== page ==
India vs Australia: Virat Kohli and Co have momentum, Bengaluru debacle has reopened tourists' wounds
The manner of Australia's defeat was a familiar old tale of panic against the turning ball and unpredictable bounce often encountered in India.
A few days can be a long time in Test cricket, and a lot can change. After the humiliation of Pune many questions were being asked of the Indian team and whether they could respond to the challenge being thrown at them by Australia.
They responded well and in style at the M Chinnaswamy stadium in Bengaluru. After the doom and gloom of Pune where it appeared everything that could go wrong for India did, it was a much happier tale in Bengaluru. Whereas only Umesh Yadav could walk away from the first Test with his head held high, the rest of his teammates, barring captain Virat Kohli and opener Abhinav Mukund, stepped up and pulled their weight in the second.
India were written off by some after the Pune debacle and their claim to the number one ranking in Tests was questioned after losing so comprehensively in conditions tailor-made for them to succeed. We all waited with bated breath to see if this Indian side could respond to the adversity like a true number one side.
Ravichandran Ashwin, in particular, was well below his best in Pune, and even in the first innings in Bengaluru. India’s leading bowler had been comprehensively outbowled by his Australian counterparts and the home side was desperate for him to lift, and lift he did. Both Ashwin and his 'partner-in-crime' Ravindra Jadeja returned to their destructive ways in Bengaluru to claim a six wicket haul each across the match. Jadeja’s spell on the third morning turned the momentum in India’s favour, and Ashwin’s on the fourth day sealed victory for the hosts.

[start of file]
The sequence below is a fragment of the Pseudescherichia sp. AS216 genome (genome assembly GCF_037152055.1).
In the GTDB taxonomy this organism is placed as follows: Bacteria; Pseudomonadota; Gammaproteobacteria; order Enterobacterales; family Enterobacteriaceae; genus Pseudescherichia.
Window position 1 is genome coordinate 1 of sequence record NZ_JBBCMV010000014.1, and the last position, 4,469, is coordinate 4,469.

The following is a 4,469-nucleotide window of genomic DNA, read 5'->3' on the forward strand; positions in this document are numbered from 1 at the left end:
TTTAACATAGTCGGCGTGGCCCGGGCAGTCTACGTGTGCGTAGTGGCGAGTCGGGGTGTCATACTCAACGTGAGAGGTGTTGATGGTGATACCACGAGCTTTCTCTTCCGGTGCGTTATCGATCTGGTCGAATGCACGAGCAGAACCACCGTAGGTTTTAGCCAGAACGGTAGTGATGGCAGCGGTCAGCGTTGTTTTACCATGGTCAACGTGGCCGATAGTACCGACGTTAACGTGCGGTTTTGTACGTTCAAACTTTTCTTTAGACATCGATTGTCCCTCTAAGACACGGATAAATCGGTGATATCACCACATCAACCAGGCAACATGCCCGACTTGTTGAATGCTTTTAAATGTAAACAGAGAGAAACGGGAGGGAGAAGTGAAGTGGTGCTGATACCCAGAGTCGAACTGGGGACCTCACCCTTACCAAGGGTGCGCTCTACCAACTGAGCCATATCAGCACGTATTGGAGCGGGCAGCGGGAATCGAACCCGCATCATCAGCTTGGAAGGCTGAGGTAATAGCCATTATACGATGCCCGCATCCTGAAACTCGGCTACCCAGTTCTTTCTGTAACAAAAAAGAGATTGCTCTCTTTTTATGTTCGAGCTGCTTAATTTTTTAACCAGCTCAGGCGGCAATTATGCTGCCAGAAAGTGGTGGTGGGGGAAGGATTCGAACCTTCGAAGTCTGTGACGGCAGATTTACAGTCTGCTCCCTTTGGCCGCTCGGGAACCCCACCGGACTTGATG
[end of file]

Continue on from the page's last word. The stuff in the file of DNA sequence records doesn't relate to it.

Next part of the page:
Most impressive for India has been the role of the faster men, and, in particular, the control and discipline shown by Umesh. He has always possessed raw pace and a heap of potential and in this series he has managed to harness that pace and use his attributes to emerge as the leading fast bowler after two Tests with nine wickets at an average of 17.55.
Alternatively, the highly-rated Mitchell Starc, who was expected to do well in India after his success in Sri Lanka, has only taken five wickets at an average of 30.55 and an economy rate of over three-and-a-half runs per over in a series that has been dominated by the ball. In a further blow to the Australians, their big left-armer and spearhead has been sent home due to a stress fracture in his right foot.
The body blow to the Australians will further buoy an already pumped up Indian team riding the wave of an intense and hard-fought victory in Bengaluru. While Starc hadn’t been at his best, the hosts would have been wary of the impact he could have had in the Indian conditions with his pace and swing.
After India’s meek surrender in Pune the signs were worrying and all the momentum was with the tourists, but Kohli’s side managed to arrest the slide in Bengaluru through gritty, determined cricket and no shortage of passion and fire. The Indian players admitted they raised their game in the verbal stakes in an attempt to get themselves back in the match and the series.